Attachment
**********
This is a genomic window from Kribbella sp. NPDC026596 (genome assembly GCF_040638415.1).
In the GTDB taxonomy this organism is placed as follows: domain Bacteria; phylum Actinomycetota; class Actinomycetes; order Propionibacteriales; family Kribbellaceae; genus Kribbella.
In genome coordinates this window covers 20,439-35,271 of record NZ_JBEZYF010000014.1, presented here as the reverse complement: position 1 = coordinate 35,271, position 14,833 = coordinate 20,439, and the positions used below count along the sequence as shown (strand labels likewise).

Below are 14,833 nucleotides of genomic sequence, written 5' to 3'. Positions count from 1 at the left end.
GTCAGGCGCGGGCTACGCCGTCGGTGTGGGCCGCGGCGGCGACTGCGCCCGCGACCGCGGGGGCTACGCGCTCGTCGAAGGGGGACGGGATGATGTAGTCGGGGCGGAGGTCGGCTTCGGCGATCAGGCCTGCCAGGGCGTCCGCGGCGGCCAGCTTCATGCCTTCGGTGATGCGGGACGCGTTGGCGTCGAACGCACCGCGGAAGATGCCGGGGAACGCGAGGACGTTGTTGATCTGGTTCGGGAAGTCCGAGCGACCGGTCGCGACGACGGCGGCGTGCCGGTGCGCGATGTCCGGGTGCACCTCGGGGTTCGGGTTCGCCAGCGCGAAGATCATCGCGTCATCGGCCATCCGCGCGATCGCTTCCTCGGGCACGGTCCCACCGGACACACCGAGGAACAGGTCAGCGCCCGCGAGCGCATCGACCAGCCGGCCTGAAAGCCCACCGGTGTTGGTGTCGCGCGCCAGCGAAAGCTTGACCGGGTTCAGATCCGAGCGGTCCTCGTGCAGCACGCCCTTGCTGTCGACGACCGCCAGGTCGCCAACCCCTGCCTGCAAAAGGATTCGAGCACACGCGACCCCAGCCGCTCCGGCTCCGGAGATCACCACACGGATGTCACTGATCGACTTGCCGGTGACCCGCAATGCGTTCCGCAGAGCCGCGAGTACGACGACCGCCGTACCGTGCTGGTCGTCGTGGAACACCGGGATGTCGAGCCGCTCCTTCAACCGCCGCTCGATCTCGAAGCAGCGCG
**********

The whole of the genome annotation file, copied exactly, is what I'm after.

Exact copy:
This is a genomic window from Kribbella sp. NPDC026596 (genome assembly GCF_040638415.1).
In the GTDB taxonomy this organism is placed as follows: domain Bacteria; phylum Actinomycetota; class Actinomycetes; order Propionibacteriales; family Kribbellaceae; genus Kribbella.
In genome coordinates this window covers 20,439-35,271 of record NZ_JBEZYF010000014.1, presented here as the reverse complement: position 1 = coordinate 35,271, position 14,833 = coordinate 20,439, and the positions used below count along the sequence as shown (strand labels likewise).

Below are 14,833 nucleotides of genomic sequence, written 5' to 3'. Positions count from 1 at the left end.
GTCAGGCGCGGGCTACGCCGTCGGTGTGGGCCGCGGCGGCGACTGCGCCCGCGACCGCGGGGGCTACGCGCTCGTCGAAGGGGGACGGGATGATGTAGTCGGGGCGGAGGTCGGCTTCGGCGATCAGGCCTGCCAGGGCGTCCGCGGCGGCCAGCTTCATGCCTTCGGTGATGCGGGACGCGTTGGCGTCGAACGCACCGCGGAAGATGCCGGGGAACGCGAGGACGTTGTTGATCTGGTTCGGGAAGTCCGAGCGACCGGTCGCGACGACGGCGGCGTGCCGGTGCGCGATGTCCGGGTGCACCTCGGGGTTCGGGTTCGCCAGCGCGAAGATCATCGCGTCATCGGCCATCCGCGCGATCGCTTCCTCGGGCACGGTCCCACCGGACACACCGAGGAACAGGTCAGCGCCCGCGAGCGCATCGACCAGCCGGCCTGAAAGCCCACCGGTGTTGGTGTCGCGCGCCAGCGAAAGCTTGACCGGGTTCAGATCCGAGCGGTCCTCGTGCAGCACGCCCTTGCTGTCGACGACCGCCAGGTCGCCAACCCCTGCCTGCAAAAGGATTCGAGCACACGCGACCCCAGCCGCTCCGGCTCCGGAGATCACCACACGGATGTCACTGATCGACTTGCCGGTGACCCGCAATGCGTTCCGCAGAGCCGCGAGTACGACGACCGCCGTACCGTGCTGGTCGTCGTGGAACACCGGGATGTCGAGCCGCTCCTTCAACCGCCGCTCGATCTCGAAGCAGCGCG